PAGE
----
Tuesday, 16 January 2018

The Truth About Dingoes 11: Dingoes the essential Australian natives



Feral Cats
If you follow the environment news, you will most certainly see a lot about feral cats in the last few years and the horrendous toll they have had on wildlife since European arrival.

In one way this is a good thing because finally Australia is waking up to the fact that the beloved house moggies and their descendants have buggered our biodiversity. As a result, we have the highest extinction rate of any country. 

However, the newfound enthusiasm for killing anything feline is being used as a distraction from bigger environmental issues and to camouflage the complete incompetence of governments and their all-out war on the environment.

Headlines like Australia aims to end extinction of native wildlife by 2020 and goals of ending the loss of mammal species by 2020 are blatant wool-pulling-over-the-eyes public.

Yes, cats are bad for Australia, but we will never eradicate them. Moreover, we will never stop extinctions with our track record, just slow them down.

After years of building fences and poisoning everything we can, do people honestly believe that we're suddenly going to end the problem of cat predation?
you'll see that by far and away our best chances for reducing cat population is to use our natural systems to their advantage - Let Dingoes do the work. Targeting certain populations of cats with culling will never, ever result in long term density suppression unless we couple such approaches with full scale ecosystem management.

We already have the knowledge and technology, so for biodiversity’s sake, let's use them.

We now have our very own threatened species commissioner who is trying his best but...

Neither of our environmental minister’s approaches mention anything about dingoes, ever, nor do they challenge their government's renewed love for habitat destruction and deforestation.

Cat's kill, but habitat destruction and continued bush clearing will have far more lasting and substantive effects on biodiversity than cats ever will.

Addressing all causes of biodiversity loss simultaneously is an absolute necessity.

Our environmental ministers need to get their heads out of the sand and join forces with our ecologists and use Dingoes to design a system that actually works and addresses the extinction crisis. Their approach so far will not work - not the use of more poisons.
Information reproduced with permission from http://jennyleeparker3.wixsite.com/aussie-canis-dingo

Tuesday, 9 January 2018

The Disastrous Effects of the Loss of Pack Leader


Berenice with Flowers, Peter Pan and Napoleon

In 1987 Berenice wrote about the impact of the loss of two senior male Dingoes over three years. The first was Napoleon and then, in 1987, Peter Pan.

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Napoleon was a born leader, and during his life time undisputed leader. Under the
protection of his keen vigilance, our Dingoes were confident; when he accepted a
person, they accepted; when he accepted a frightening situation, they could adjust.

After Napoleon's sudden death, the responsibility of the group suddenly fell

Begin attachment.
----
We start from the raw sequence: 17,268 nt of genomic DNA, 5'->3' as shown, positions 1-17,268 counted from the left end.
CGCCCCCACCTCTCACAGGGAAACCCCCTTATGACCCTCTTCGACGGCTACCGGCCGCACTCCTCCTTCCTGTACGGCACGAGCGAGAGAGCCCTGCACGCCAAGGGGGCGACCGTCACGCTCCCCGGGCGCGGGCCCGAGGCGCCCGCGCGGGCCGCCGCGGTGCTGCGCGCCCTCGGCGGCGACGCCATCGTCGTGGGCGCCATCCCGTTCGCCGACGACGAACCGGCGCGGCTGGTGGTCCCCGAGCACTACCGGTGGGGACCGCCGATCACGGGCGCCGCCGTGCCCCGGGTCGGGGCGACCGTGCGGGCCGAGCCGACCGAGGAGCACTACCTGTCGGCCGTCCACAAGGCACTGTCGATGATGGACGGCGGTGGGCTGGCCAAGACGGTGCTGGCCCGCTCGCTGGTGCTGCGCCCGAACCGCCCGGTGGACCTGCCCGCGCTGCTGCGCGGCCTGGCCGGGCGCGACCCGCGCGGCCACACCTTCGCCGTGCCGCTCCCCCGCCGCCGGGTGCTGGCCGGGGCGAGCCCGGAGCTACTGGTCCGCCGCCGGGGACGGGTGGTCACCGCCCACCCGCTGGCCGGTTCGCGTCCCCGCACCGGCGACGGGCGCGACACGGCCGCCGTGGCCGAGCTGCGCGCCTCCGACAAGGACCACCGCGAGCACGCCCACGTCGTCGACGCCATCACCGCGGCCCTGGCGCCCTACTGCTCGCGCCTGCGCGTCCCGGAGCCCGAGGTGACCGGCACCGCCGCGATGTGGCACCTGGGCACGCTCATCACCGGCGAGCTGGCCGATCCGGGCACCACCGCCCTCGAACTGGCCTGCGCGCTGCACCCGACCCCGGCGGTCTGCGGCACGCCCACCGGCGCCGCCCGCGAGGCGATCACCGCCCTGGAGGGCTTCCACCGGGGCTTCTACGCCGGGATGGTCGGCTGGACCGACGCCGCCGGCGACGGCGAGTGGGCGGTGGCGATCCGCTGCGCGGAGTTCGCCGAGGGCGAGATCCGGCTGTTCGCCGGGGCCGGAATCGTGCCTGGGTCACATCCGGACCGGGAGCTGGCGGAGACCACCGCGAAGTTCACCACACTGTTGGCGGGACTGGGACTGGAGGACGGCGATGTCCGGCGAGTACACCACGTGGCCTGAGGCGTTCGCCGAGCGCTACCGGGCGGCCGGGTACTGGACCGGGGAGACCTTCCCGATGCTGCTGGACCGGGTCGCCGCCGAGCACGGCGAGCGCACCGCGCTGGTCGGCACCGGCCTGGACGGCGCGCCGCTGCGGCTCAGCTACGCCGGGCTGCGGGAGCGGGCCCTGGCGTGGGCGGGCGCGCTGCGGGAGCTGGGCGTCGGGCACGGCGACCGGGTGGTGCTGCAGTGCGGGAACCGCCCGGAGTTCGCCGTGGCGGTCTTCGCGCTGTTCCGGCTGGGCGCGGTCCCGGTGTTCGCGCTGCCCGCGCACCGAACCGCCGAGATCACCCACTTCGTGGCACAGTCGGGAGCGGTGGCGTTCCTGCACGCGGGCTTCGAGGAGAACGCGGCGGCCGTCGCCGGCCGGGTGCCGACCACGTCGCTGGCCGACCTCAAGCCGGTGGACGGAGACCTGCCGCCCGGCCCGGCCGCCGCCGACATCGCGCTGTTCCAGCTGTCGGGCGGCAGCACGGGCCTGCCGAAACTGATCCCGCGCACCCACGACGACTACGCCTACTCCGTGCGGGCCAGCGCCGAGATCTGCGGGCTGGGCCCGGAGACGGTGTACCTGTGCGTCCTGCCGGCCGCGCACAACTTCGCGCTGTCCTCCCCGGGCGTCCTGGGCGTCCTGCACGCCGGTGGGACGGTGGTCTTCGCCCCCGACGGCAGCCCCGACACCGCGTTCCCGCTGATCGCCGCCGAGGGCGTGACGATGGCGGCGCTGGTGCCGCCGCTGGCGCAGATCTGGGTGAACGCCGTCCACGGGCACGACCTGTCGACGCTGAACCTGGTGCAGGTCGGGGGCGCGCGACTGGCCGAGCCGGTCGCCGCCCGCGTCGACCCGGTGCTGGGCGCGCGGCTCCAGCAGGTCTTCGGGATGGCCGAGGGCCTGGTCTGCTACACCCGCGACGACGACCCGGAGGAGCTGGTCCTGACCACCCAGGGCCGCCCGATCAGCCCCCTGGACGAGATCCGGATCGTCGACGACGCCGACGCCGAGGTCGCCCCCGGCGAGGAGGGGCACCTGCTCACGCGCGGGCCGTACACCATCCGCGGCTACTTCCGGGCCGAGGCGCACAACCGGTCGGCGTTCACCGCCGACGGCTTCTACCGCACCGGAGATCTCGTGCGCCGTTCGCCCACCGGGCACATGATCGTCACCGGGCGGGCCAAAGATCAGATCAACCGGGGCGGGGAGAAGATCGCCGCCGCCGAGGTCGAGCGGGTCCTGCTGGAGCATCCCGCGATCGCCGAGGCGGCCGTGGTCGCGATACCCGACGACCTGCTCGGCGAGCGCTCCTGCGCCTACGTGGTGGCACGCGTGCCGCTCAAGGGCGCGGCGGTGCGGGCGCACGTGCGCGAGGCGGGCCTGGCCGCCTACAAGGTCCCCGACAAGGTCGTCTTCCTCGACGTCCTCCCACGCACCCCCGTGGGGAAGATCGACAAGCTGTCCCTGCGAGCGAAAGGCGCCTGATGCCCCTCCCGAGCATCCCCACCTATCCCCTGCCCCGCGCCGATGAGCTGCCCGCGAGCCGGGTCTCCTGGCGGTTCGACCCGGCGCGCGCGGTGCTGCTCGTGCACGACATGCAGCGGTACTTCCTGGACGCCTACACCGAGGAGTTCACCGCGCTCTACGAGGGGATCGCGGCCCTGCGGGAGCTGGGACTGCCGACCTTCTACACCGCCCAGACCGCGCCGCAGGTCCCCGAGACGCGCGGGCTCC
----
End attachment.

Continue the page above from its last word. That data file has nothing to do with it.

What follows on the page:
on Peter Pan. He had always been more an 'uncle' figure, never an alpha, and in
desperation he turned to me for support, his eyes appealing to me to solve the
dreadful predicament that had befallen the group.

Between Peter, and senior female Dora, our little pack survived but, sadly, individuals were becoming more and more cautious through lack of a strong leader. Within a short time of Peter's death trust has further diminished, and the confidence of even the most outgoing seriously undermined.

The demise of our 'pack' following the loss of their leader, closely follows
the patterns recorded in the wild on wolves. The trauma caused by the death of an
alpha member has been known to throw the pack into such turmoil that it has never
recovered.

Despite domesticity and the fact that our Dingoes are regularly taken out walking and
handled by members, we are seeing a similar tragedy unfolding here, and we
only hope that in understanding the situation, we can now take· steps to support our
friends through this traumatic period.

Wednesday, 13 December 2017

The Alpha by Pat Rawle

Ky left and Carra right.


Just before I left Sydney for the far north coast, I did a quick trip to “Merigal” to say farewell to Berenice and the dingoes. It was a surpise visit and nobody to be seen as I walked in, leaving my part dingo in the car in the street.

Walking past one of the enclosures on my way to the house, several pups (and Mum) spotted me, of course, but only one or two came up to the fence. The others stayed well back with Mum.

Berenice came out and after I had had an admiring peep at Sheila (in her house yard) Berenice asked me to bring my dog in, which was very unusual. She then told me to take my dog, Kyogle, over to the fence containing the pups. Berenice watched the reaction of the pups and it became obvious that she knew Ky was an alpha and was using her to confirm her own pecking order selection. As with my first look at the pups, the same thing took place – just one or two coming over to the fence, the others staying fairly close to Mum in various positions.

The pups reacted in the same way to Ky’s scent as they had to mine, which of course was Ky’s.

Dogs incredible sense of smell is always a wonder to me. Whenever I am out without my current alpha (dingo) and meet people with a dog they (the dog or dogs) show me the same respect as they would to my alpha. A quick sniff of me and deference is displayed at once!